Property of the Month: December 2010
Historic San Miguel de Allende

This three-story residence is just five blocks from San Miguel's main plaza, in the midst of the 16th-century town's colonial district. Despite the fact that the structure was built in the 1960s, and is therefore neither colonial nor historic, its recent remodel had to confirm to INAH (Instituto Nacional de Antropología e Historia, or the National Institute of Anthropology and History) guidelines. San Miguel de Allende is a UNESCO World Heritage Site; Mexico declared the downtown area a National Historic Site in 1926. Buildings remodeled here must therefore conform to strict guidelines, even if the original structure did not.

Building facades must be painted with one of the allowed colors of cal (lime, which comes from limestone). Commercial paint may not be used. Cal produces a beautiful, soft hue, but one of its downsides is that to maintain its beauty, it must be reapplied every year or so. Among the sanctioned colors are variations of red, yellow, brown, rose, and orange, all derived from natural pigments.

During demolition and construction, the owner ran into a number of INAH-related rules that delayed the permit process. For example, an existing, open-air patio on the second floor had to go; INAH rules state that the façade of the first two floors must be enclosed. Also, all windows facing the street must have a 2:1 proportion, that is, the height must be twice the width, in order to conform to a colonial aesthetic.

Other design regulations are for practical rather than aesthetic reasons. Canales (rain spouts) are no longer allowed, presumably because they pour rain on passersby and parked cars. (This despite the fact that stone rain spouts in the form of animals and other figures are seen throughout historic San Miguel.) Interior rain gutters today must lead directly to the city sewer system. Another derivation from historical construction techniques is that bóveda (rounded brick) ceilings are no longer permitted.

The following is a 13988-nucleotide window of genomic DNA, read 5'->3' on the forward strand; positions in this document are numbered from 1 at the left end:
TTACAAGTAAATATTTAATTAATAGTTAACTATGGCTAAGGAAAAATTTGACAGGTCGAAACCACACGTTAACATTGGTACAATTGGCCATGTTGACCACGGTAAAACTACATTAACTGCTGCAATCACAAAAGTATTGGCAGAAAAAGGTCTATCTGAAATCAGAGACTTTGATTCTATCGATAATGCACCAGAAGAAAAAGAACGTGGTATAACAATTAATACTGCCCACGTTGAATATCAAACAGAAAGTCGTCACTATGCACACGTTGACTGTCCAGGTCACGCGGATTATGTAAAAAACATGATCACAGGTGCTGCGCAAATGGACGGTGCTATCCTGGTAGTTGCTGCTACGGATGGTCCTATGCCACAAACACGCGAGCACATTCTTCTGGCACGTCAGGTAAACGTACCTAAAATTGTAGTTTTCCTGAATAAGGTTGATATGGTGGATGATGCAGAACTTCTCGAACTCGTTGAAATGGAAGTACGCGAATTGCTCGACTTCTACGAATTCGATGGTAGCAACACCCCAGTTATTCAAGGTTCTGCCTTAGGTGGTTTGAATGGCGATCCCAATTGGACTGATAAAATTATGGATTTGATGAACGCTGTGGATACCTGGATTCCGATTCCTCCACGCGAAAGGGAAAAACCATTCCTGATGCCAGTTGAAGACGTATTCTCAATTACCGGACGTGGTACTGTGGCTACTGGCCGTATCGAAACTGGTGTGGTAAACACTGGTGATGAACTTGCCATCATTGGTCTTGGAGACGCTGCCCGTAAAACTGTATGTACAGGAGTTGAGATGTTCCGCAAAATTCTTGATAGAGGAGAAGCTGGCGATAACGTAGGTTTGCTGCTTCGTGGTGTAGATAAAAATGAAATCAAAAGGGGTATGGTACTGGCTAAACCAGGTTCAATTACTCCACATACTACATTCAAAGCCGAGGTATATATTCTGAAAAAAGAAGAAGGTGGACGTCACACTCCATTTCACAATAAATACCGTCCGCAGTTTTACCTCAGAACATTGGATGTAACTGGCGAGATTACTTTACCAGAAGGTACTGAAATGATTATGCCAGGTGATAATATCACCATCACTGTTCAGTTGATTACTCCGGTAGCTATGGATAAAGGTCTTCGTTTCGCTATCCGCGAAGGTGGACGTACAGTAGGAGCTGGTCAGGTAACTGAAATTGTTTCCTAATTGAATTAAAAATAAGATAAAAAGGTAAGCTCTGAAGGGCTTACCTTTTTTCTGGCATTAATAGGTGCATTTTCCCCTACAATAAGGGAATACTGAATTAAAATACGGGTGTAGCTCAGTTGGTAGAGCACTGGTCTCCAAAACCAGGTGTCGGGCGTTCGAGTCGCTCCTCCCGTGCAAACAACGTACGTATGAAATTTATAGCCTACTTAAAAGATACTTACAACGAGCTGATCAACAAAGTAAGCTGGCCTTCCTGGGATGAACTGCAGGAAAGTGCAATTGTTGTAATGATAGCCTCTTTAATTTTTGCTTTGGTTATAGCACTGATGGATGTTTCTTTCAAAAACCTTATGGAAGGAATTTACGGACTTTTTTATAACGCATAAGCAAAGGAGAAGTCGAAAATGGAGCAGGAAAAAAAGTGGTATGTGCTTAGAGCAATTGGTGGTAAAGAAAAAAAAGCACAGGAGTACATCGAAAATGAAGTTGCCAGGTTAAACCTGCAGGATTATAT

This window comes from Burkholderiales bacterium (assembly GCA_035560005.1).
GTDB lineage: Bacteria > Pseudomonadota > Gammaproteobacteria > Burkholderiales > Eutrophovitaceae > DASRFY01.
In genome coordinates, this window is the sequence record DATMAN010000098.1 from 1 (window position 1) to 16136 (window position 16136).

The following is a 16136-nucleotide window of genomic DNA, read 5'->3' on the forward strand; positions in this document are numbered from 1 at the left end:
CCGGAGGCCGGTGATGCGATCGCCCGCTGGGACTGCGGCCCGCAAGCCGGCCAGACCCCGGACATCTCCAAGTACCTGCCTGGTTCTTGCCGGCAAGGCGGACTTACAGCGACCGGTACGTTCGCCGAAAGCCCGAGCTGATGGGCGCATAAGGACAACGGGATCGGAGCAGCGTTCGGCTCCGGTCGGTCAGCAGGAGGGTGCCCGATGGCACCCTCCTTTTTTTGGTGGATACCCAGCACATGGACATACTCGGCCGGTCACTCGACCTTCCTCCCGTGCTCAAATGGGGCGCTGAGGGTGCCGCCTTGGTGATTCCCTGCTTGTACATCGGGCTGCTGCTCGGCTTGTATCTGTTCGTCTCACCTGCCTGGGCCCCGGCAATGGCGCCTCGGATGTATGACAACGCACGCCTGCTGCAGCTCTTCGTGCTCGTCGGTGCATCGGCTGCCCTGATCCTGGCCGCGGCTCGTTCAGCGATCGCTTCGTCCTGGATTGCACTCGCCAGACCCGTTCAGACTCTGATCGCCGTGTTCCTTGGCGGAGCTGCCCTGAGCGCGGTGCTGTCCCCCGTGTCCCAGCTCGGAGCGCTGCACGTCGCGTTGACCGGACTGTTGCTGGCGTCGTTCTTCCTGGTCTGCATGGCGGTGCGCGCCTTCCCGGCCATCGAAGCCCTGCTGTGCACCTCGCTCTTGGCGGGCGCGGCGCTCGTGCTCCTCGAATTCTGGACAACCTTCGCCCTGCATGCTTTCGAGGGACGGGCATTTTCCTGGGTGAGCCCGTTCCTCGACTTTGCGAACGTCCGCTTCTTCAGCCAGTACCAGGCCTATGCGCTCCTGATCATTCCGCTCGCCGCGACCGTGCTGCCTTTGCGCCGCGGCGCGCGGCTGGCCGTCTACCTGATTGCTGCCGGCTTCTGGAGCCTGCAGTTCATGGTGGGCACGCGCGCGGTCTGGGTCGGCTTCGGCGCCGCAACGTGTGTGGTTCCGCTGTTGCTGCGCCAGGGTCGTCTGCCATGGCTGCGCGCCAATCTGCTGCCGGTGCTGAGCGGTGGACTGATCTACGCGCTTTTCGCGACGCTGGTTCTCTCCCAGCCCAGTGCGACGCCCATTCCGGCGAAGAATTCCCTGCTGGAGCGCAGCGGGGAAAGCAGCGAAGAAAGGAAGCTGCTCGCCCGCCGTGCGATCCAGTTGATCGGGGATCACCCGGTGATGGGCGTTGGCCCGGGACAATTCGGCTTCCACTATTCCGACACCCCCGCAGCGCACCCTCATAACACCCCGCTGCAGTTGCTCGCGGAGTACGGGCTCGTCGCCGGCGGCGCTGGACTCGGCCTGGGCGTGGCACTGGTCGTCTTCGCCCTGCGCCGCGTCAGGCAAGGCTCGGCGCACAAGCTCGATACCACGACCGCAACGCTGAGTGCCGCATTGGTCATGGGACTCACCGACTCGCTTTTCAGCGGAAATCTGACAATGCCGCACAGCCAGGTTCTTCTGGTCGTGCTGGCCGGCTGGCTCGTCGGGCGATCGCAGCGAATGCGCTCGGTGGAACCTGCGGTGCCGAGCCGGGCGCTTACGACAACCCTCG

When asked about some of the challenges encountered during the remodel, the owner noted: "You have no idea of what you'll find behind or underneath existing walls and floors." The building team checked the street-level floor to discover that original tiles had been mortared together but not set in cement. In order to provide a firm foundation for the building, the ground floor had to be excavated to 46 cm (18 inches) and reinstalled.

The homeowner was very happy with the services of her architect, Norberto Godinez Estrada, who worked with her on a daily basis to solve problems and propose solutions. Nonetheless she insisted that it's necessary to visit the building site daily to correct errors as they occur.

Many of the owner's own design ideas were incorporated in the remodel. With the carpenter she designed the smallish kitchen to make use of every inch, with integrated spice racks and lazy Susans and many other space-saving features. She designed some of the wrought iron wall and ceiling fixtures and bathroom cabinets, and was amazed how the construction crew turned her simple drawings into the furnishings she had envisioned.

While construction was temporarily halted during the permit process, the bulk of this total renovation was completed in just four months. The result of this intensive labor of love is a compact, centrally located, and very livable one-bedroom abode with home office/guest room, living room, three bathrooms, two fireplaces, and loads of charm.



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